It’s a remarkable story and it is one that continues to speak clearly to me and it has strongly informed my ministry and the mission I believe we at St Anne’s are called to live out.
Because when I told many people that I was coming here as Rector, the response of those who didn’t know Soho but had only heard of it, was often to recoil- Soho isn’t that a seedy place full of slightly dodgy people? Well maybe that’s why the Bishop of London thought I’d fit in, I don’t know. But Soho has consistently been a place with a ‘bit of a reputation’ and a place throughout history in which people who haven’t been welcomed elsewhere have made a home- Huguenots in the 17th century and later Jewish tailors fleeing antisemitism, next prostitutes, artists and bohemians, and then the LGBT community. Soho was for many years one of those areas regarded as London’s Samaria. An unhealthy place inhabited by suspect people that respectable people avoided. Now of course the once disreputable is fashionable and popular and Soho as we know too well is now neither as edgy (or dare I say, as much fun) as it once was! But the point is that the places and people that ‘respectable’ people- and often those who call themselves Christians view with most disdain or even disgust, are the very places and people that Jesus was drawn to like a moth to a lightbulb.
And Jesus goes to them, just as he did to the woman at the well, not to denounce them or challenge them with placards, as some Christians held up beside the Pride march last week. Jesus goes full of openness, understanding and compassion; without judgement but ready to hear unflinchingly the reality of each person’s life story: their past and their present as he loves them into their future.
You see, I believe this story tells us exactly why the Gospel is good news for everyone. Because Jesus Christ to whom the scriptures witness went and gave himself to all people without distinction, choosing to sit with the ones the most religious people said were least deserving, worthy or upright. Isn’t that good news for us that there is nothing in our lives: nothing we’ve done, nothing about where we’re from or indeed who we are that need stand in the way of us encountering Christ for ourselves and sharing the honest reality of our lives with him and being fully accepted as the Samaritan woman was. Our God is one who, as Psalm 139 reminds us has intimately known and loved us since before we were born, who knows and understands our every thought, word and movement.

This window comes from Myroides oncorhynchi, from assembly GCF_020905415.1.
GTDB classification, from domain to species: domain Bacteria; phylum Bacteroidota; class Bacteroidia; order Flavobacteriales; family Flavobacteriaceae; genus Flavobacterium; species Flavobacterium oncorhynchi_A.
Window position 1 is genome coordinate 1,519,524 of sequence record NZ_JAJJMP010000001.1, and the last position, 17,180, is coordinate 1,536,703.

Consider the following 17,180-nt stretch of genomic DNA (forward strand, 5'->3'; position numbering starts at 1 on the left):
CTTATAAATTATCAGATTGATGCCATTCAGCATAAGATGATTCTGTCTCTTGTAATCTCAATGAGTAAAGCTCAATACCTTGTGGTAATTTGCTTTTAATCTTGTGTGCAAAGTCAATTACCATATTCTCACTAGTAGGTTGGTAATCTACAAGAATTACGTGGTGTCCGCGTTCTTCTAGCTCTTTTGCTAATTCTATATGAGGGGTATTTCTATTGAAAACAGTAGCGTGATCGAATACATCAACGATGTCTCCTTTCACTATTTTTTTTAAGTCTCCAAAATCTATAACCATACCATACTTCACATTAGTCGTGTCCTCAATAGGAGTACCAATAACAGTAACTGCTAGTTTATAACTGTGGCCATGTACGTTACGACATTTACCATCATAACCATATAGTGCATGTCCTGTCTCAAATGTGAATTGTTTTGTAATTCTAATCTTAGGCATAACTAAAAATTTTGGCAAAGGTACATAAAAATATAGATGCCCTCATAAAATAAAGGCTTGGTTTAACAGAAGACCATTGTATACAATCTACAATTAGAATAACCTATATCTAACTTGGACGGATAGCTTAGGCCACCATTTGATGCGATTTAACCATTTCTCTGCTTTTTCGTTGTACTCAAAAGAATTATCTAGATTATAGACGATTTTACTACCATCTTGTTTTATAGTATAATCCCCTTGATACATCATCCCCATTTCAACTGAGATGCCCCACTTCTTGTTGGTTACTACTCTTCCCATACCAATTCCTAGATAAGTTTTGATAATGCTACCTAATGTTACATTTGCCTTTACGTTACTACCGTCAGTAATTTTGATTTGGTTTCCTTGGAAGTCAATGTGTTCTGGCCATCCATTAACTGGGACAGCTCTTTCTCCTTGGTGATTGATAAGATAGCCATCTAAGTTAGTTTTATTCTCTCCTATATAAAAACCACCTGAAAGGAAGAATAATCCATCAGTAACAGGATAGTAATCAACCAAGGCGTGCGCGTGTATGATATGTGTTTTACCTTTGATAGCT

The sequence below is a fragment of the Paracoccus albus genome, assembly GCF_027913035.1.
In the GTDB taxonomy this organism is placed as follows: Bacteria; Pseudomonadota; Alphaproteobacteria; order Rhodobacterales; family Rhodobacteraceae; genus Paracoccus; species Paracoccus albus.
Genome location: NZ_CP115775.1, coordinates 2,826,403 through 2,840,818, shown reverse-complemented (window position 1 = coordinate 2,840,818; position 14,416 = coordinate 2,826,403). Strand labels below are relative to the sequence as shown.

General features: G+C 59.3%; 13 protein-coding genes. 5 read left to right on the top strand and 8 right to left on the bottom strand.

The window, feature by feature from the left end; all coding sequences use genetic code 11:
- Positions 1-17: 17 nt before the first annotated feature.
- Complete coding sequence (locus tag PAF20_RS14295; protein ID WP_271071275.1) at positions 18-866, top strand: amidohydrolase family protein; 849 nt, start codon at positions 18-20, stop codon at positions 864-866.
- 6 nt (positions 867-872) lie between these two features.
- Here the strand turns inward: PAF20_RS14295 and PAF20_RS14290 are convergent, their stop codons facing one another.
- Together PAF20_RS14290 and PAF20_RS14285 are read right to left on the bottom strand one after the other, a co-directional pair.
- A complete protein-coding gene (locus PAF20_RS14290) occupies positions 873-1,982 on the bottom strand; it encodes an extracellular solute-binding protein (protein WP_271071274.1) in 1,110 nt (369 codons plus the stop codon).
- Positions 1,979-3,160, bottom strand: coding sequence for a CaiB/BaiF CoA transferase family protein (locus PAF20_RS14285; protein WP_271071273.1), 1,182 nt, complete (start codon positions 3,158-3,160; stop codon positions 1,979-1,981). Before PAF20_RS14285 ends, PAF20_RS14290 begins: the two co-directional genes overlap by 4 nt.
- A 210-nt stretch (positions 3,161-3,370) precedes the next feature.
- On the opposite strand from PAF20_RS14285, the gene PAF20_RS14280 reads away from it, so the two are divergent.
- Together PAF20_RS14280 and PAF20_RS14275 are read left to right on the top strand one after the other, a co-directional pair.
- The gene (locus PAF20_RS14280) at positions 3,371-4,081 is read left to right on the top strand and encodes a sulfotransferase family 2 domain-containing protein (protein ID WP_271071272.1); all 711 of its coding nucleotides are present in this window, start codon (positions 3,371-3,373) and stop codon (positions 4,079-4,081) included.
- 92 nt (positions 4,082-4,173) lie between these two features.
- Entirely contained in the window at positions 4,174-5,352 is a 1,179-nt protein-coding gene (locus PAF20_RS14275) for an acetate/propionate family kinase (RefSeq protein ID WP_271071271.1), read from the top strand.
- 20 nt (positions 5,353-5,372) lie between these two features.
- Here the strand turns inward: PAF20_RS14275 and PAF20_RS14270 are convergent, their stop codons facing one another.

The gospel is good news and good news for all, but that doesn’t make it easy news. So don’t get too comfy!
Because if we who are baptised are to live Christ-like lives, then this story also challenges us to think about how we interact with others.
It asks us:
What are the personally convenient barriers in our lives that Christ is calling us to break through?
Which groups in society who are demonised by the media or popular opinion do we need to meet without judgement and get to understand?
Who are the people that it’s easy to fear that Christ would rather we came to know and love?
How do we relate to those people whose life experience, culture, sexuality, faith, skin colour or politics are different to our own?
At a time when our world is becoming increasingly segregated and polarised, with the rhetoric of hate being legitimised by world leaders resulting in groups of people being irrationally stigmatised in the cause of national or self-preservation this gospel which is ultimately good news for all, will also be very uncomfortable and challenging news for some.
The capacity to love all people across boundaries and without distinction can only come from us knowing that we ourselves are unconditionally loved and accepted by God first. That was the miraculous experience of the Samaritan woman at the well, I pray that it may it be our understanding too.